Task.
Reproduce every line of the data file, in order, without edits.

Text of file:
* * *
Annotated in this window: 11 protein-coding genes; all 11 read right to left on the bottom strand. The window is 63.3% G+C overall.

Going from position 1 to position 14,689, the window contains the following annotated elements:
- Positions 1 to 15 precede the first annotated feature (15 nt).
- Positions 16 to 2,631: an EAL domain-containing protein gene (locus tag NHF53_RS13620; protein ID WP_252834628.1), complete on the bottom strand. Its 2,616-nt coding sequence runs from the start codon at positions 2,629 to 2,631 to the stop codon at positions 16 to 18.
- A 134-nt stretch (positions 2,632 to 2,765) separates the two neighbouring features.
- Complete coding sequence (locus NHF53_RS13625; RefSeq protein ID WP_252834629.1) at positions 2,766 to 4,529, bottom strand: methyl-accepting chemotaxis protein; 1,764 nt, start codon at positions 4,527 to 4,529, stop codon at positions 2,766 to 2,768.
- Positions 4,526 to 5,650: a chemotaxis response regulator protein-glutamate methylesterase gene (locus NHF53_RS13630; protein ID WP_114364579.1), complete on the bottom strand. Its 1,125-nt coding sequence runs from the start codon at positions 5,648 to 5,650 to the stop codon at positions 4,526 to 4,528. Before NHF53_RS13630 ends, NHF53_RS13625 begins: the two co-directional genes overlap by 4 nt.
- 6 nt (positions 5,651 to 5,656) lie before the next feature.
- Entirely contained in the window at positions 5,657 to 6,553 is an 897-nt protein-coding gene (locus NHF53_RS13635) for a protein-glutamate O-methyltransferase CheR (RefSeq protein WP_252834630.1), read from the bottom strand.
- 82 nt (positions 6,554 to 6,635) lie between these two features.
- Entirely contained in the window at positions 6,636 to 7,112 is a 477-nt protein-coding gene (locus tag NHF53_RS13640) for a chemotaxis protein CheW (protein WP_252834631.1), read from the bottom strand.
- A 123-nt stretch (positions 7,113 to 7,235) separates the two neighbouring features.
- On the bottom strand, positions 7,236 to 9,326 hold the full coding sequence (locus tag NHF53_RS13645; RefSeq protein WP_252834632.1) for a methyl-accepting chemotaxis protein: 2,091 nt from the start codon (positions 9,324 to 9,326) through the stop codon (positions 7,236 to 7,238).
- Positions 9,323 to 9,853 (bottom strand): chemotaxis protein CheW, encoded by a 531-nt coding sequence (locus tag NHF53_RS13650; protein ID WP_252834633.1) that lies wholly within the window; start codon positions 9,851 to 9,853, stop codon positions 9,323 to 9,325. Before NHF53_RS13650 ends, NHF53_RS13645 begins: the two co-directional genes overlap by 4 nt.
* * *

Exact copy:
Annotated in this window: 11 protein-coding genes; all 11 read right to left on the bottom strand. The window is 63.3% G+C overall.

Going from position 1 to position 14,689, the window contains the following annotated elements:
- Positions 1 to 15 precede the first annotated feature (15 nt).
- Positions 16 to 2,631: an EAL domain-containing protein gene (locus tag NHF53_RS13620; protein ID WP_252834628.1), complete on the bottom strand. Its 2,616-nt coding sequence runs from the start codon at positions 2,629 to 2,631 to the stop codon at positions 16 to 18.
- A 134-nt stretch (positions 2,632 to 2,765) separates the two neighbouring features.
- Complete coding sequence (locus NHF53_RS13625; RefSeq protein ID WP_252834629.1) at positions 2,766 to 4,529, bottom strand: methyl-accepting chemotaxis protein; 1,764 nt, start codon at positions 4,527 to 4,529, stop codon at positions 2,766 to 2,768.
- Positions 4,526 to 5,650: a chemotaxis response regulator protein-glutamate methylesterase gene (locus NHF53_RS13630; protein ID WP_114364579.1), complete on the bottom strand. Its 1,125-nt coding sequence runs from the start codon at positions 5,648 to 5,650 to the stop codon at positions 4,526 to 4,528. Before NHF53_RS13630 ends, NHF53_RS13625 begins: the two co-directional genes overlap by 4 nt.
- 6 nt (positions 5,651 to 5,656) lie before the next feature.
- Entirely contained in the window at positions 5,657 to 6,553 is an 897-nt protein-coding gene (locus NHF53_RS13635) for a protein-glutamate O-methyltransferase CheR (RefSeq protein WP_252834630.1), read from the bottom strand.
- 82 nt (positions 6,554 to 6,635) lie between these two features.
- Entirely contained in the window at positions 6,636 to 7,112 is a 477-nt protein-coding gene (locus tag NHF53_RS13640) for a chemotaxis protein CheW (protein WP_252834631.1), read from the bottom strand.
- A 123-nt stretch (positions 7,113 to 7,235) separates the two neighbouring features.
- On the bottom strand, positions 7,236 to 9,326 hold the full coding sequence (locus tag NHF53_RS13645; RefSeq protein WP_252834632.1) for a methyl-accepting chemotaxis protein: 2,091 nt from the start codon (positions 9,324 to 9,326) through the stop codon (positions 7,236 to 7,238).
- Positions 9,323 to 9,853 (bottom strand): chemotaxis protein CheW, encoded by a 531-nt coding sequence (locus tag NHF53_RS13650; protein ID WP_252834633.1) that lies wholly within the window; start codon positions 9,851 to 9,853, stop codon positions 9,323 to 9,325. Before NHF53_RS13650 ends, NHF53_RS13645 begins: the two co-directional genes overlap by 4 nt.